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Seeking Air Phone Info

valis
post Aug 15 2006, 10:04 AM
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It has been suggested that phone calls made from 9/11 flights were made through the Verizon AirFone system. I was wondering if anyone here could elaborate on the temporal and physical restraints for this system - and this hypothesis.

I am wondering about the registration process for both new AirFone users - how long does it take to sign up? and current users - How long would it take to swipe a credit card, log in, - and dial? - And does the AirFone system have a directory of sorts - or did all the passengers know all the numbers they were dialing off of the tops of their heads?

Thanks in advance.

cheers
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Cary
post Aug 27 2006, 07:01 PM
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Valis,

I can only report on my personal experience using Airphone. I had to know the number I wanted to dial. There was no "directory" on the phone when I've used it. The Airphone got through to the number I was trying to contact every time, unless the number was busy. The voice or audio quality was okay with all the plane noise. I had to almost yell into the phone for the other party to hear what I was saying. Others around me could hear pretty much everything I was saying on these calls. I could hear what others were saying on their calls. I've never seen anyone make a cell phone call on a passenger jet. I'll do some research and see what I can find on this technology. Sorry, I can't be of more help now.

Cary
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v2rot8
post Aug 28 2006, 05:37 PM
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Valis,

Regarding the airphones, I can tell you what I remember. I say "remember" because I've been off work since November with a shoulder injury/surgery AND because I've not used the airphone for quite sometime.

On the 767 and 777, there are phones located on the aft wall. I believe there is a phone on each side of the galley. There is also a phone at the very front...usually located at the entry door, above the flight attendant jumpseat. I've used the phone for both personal and job related reasons. When you use the phone, all that is required is a credit card (or debit card). You press a button, and the LCD panel on the handset reads "Swipe Credit Card". Once you swipe the credit card, you will hear a dial tone. You dial the phone number just as you would from a landline phone. Flight attendants also have "hotline" numbers that end in a character sign. We have those numbers in case we need to get in touch with the inflight entertainment service personnel (in case the stupid thing craps out during a trans-Atlantic flight...people get upset when they can't watch a rerun of "Everybody Loves Raymond") OR reservations (for passengers who are freaking out about their ticket) OR the Airphone service people. On the SatCom phones you dial 00+country code+area code+phone number....so, to call New York you would dial 00-1-212-123-4567. There are instructions in the inflight magazines AND on the handset as to how to use the airphone.

By they way, avoid calling on the SatCom phones if you are somewhere over the Atlantic Ocean. One minute cost me about $30.00.

And the voice quality is poor due to aircraft noise as stated in the previous post. As far as using cell phones, my Motorola quad-band 'fancy-pants' phone picks up a signal at a fairly high altitude. I can't tell you how many times I've opened up my bag and found my phone still receiving a signal. I would say as high as 10,000 feet.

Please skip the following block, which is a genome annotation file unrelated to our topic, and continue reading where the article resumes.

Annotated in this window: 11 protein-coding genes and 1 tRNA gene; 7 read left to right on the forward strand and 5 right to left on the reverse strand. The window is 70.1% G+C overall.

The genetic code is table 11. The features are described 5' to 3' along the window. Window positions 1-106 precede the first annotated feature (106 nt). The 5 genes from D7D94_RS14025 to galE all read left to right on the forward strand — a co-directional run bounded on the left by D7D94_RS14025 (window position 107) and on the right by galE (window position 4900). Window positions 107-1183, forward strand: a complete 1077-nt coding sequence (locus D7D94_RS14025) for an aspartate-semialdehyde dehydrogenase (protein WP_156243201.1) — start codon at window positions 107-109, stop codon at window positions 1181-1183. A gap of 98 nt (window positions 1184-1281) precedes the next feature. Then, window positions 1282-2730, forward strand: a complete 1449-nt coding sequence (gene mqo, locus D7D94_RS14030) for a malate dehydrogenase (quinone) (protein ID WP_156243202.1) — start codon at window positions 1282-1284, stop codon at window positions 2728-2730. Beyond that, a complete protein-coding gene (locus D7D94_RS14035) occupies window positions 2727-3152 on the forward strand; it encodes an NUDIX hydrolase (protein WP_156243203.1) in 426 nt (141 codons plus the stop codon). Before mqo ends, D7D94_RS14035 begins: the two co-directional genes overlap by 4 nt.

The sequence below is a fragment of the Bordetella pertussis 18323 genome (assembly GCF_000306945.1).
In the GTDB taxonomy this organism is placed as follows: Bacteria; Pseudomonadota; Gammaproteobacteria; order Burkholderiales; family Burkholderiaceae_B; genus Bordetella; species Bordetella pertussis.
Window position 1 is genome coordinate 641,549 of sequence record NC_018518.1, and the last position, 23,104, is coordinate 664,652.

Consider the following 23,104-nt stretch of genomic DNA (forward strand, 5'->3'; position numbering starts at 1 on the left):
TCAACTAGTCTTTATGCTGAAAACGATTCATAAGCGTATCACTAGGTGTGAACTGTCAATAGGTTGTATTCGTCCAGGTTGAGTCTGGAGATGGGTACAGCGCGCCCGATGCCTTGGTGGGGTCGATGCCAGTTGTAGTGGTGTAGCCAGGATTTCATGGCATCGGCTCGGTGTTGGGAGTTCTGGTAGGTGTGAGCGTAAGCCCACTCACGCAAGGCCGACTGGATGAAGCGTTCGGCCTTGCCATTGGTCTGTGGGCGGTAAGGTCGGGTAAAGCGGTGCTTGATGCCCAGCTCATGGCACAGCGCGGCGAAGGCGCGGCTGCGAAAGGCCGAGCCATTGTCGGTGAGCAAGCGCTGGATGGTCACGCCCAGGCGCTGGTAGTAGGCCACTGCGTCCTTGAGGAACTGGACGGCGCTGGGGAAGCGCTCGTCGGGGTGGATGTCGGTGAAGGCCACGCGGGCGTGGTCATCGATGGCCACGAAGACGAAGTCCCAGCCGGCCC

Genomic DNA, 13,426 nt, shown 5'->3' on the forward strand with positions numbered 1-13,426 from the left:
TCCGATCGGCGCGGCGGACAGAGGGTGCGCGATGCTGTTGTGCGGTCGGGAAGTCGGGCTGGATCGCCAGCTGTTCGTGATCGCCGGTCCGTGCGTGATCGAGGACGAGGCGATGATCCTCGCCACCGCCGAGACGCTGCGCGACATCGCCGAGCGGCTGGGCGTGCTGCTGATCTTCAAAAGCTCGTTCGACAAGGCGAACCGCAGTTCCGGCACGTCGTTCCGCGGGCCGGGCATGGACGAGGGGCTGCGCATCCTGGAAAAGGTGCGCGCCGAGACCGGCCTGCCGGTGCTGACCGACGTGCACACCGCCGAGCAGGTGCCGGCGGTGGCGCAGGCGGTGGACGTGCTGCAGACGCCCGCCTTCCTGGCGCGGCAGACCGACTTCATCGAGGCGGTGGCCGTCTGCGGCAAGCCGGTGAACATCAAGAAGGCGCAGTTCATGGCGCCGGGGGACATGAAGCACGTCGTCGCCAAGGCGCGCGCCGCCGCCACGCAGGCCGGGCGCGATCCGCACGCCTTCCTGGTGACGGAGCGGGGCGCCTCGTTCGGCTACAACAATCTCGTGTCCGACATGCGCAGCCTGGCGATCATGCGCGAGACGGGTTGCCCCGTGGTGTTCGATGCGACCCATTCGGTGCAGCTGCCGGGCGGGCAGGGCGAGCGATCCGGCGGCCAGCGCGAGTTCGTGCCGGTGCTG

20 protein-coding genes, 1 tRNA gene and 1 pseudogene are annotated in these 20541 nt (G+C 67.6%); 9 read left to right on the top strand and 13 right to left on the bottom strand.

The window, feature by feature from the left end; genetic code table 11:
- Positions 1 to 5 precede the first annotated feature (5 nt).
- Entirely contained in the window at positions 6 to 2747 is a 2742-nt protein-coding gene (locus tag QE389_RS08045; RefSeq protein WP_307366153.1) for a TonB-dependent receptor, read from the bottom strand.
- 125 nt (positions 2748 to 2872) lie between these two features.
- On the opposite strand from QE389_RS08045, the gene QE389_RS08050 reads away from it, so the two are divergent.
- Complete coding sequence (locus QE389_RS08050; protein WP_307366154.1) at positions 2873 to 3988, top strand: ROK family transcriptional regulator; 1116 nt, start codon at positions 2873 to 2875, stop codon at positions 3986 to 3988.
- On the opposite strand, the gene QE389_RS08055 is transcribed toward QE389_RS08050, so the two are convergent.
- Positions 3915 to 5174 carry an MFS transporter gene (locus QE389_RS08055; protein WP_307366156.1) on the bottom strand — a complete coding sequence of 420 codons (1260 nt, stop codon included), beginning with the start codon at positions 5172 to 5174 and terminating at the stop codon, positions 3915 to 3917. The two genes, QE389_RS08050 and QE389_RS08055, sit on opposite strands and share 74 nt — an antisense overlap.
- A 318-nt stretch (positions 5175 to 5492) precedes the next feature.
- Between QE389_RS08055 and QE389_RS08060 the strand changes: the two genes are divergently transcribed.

I hope that long-winded post made sense. Let me know if it didn't.
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rob balsamo
post Aug 28 2006, 06:28 PM
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Some cell phone calls are said to have taken place at 25000 feet.

I never really look at my phone inflight... but, i have left mine on.. shhhh.... biggrin.gif

When i do.. i usually get the voicemail alert going off on short final once it picks up a signal... almost made me go around once.. wink.gif


I can see a cell phone getting service at 10000 if you're flying over high terrain with a cell tower on a peak. I think i may have seen service near 10,000 while flying a King Air.

Not sure about these FL250 calls though... I think Mark Bigham ("Hi mom.. its Mark Bigham. .you believe me, dont you mom?") was reported to have made a cell call from above 25000.
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MichaelMR
post Sep 16 2006, 04:05 AM
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I wish we could get the call history logs.
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bill
post Oct 23 2006, 01:07 PM
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I have turned my cell phones on in cruise above about 20,000 no signal at all
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lederhosn
post Oct 31 2006, 04:34 AM
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My experience with a cell phone is equally. On a flight over Germany from north to south I didn`t get any signal above 10000 ft. Below there were some signal peaks but with severeal tries I couldn`t establish a working connection. Above no signal was recieved at all.

One opposite argument I heard:
"The connections on 9/11 were established successfully because of the use of the older analogue cell phone network." - is that correct? I found out that the first GSM-Network in USA was build up in 2000. Is there any reliable data that substantiates that the old cell phones had been used for the most part on 9/11? And is there any clue that this old technique would have worked better at hight altitude than the GSM?

Thanx!
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rob balsamo
post Oct 31 2006, 12:36 PM
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I have been flying for a long time prior to 9/11. I have had the old Nokia analog phones. They never worked at altitude. I used to make calls from the air, but i would have to descend below 2000 to do it. From what i understand, many "cell" calls were made well above 10,000 feet. One was made above 25,000 IIRC.. .supposedly..